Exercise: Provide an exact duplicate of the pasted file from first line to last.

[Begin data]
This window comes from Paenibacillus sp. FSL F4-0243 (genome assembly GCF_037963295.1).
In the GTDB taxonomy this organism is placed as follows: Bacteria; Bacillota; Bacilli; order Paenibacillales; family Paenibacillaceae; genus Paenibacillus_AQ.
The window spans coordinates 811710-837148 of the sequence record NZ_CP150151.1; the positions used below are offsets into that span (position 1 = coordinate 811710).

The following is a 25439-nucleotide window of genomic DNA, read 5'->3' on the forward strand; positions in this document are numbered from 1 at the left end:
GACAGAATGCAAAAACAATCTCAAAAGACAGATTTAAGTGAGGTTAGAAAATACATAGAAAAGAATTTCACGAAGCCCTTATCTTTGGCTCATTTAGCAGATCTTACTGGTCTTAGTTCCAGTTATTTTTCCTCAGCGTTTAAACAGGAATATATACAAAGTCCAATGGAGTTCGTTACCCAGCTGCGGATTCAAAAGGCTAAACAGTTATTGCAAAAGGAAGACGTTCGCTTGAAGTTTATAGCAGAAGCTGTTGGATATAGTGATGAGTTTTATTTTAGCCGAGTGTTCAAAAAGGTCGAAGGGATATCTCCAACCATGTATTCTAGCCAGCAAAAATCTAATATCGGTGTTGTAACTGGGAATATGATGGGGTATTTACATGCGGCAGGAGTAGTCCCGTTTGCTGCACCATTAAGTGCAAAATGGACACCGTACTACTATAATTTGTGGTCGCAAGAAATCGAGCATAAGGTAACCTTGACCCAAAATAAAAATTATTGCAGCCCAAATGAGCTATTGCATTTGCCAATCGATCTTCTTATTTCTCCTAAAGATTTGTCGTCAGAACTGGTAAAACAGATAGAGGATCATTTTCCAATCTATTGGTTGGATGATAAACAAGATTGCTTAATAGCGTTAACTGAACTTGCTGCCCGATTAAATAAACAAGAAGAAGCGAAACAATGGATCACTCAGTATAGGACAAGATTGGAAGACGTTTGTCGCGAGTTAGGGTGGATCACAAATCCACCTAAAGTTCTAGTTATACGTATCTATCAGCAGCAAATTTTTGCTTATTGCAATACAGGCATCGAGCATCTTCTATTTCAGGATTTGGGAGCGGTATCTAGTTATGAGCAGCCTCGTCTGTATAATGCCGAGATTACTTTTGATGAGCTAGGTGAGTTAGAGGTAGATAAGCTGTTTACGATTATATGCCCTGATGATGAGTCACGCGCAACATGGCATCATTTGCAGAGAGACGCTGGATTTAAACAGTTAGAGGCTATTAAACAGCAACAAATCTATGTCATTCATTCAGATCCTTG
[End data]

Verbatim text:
This window comes from Paenibacillus sp. FSL F4-0243 (genome assembly GCF_037963295.1).
In the GTDB taxonomy this organism is placed as follows: Bacteria; Bacillota; Bacilli; order Paenibacillales; family Paenibacillaceae; genus Paenibacillus_AQ.
The window spans coordinates 811710-837148 of the sequence record NZ_CP150151.1; the positions used below are offsets into that span (position 1 = coordinate 811710).

The following is a 25439-nucleotide window of genomic DNA, read 5'->3' on the forward strand; positions in this document are numbered from 1 at the left end:
GACAGAATGCAAAAACAATCTCAAAAGACAGATTTAAGTGAGGTTAGAAAATACATAGAAAAGAATTTCACGAAGCCCTTATCTTTGGCTCATTTAGCAGATCTTACTGGTCTTAGTTCCAGTTATTTTTCCTCAGCGTTTAAACAGGAATATATACAAAGTCCAATGGAGTTCGTTACCCAGCTGCGGATTCAAAAGGCTAAACAGTTATTGCAAAAGGAAGACGTTCGCTTGAAGTTTATAGCAGAAGCTGTTGGATATAGTGATGAGTTTTATTTTAGCCGAGTGTTCAAAAAGGTCGAAGGGATATCTCCAACCATGTATTCTAGCCAGCAAAAATCTAATATCGGTGTTGTAACTGGGAATATGATGGGGTATTTACATGCGGCAGGAGTAGTCCCGTTTGCTGCACCATTAAGTGCAAAATGGACACCGTACTACTATAATTTGTGGTCGCAAGAAATCGAGCATAAGGTAACCTTGACCCAAAATAAAAATTATTGCAGCCCAAATGAGCTATTGCATTTGCCAATCGATCTTCTTATTTCTCCTAAAGATTTGTCGTCAGAACTGGTAAAACAGATAGAGGATCATTTTCCAATCTATTGGTTGGATGATAAACAAGATTGCTTAATAGCGTTAACTGAACTTGCTGCCCGATTAAATAAACAAGAAGAAGCGAAACAATGGATCACTCAGTATAGGACAAGATTGGAAGACGTTTGTCGCGAGTTAGGGTGGATCACAAATCCACCTAAAGTTCTAGTTATACGTATCTATCAGCAGCAAATTTTTGCTTATTGCAATACAGGCATCGAGCATCTTCTATTTCAGGATTTGGGAGCGGTATCTAGTTATGAGCAGCCTCGTCTGTATAATGCCGAGATTACTTTTGATGAGCTAGGTGAGTTAGAGGTAGATAAGCTGTTTACGATTATATGCCCTGATGATGAGTCACGCGCAACATGGCATCATTTGCAGAGAGACGCTGGATTTAAACAGTTAGAGGCTATTAAACAGCAACAAATCTATGTCATTCATTCAGATCCTTG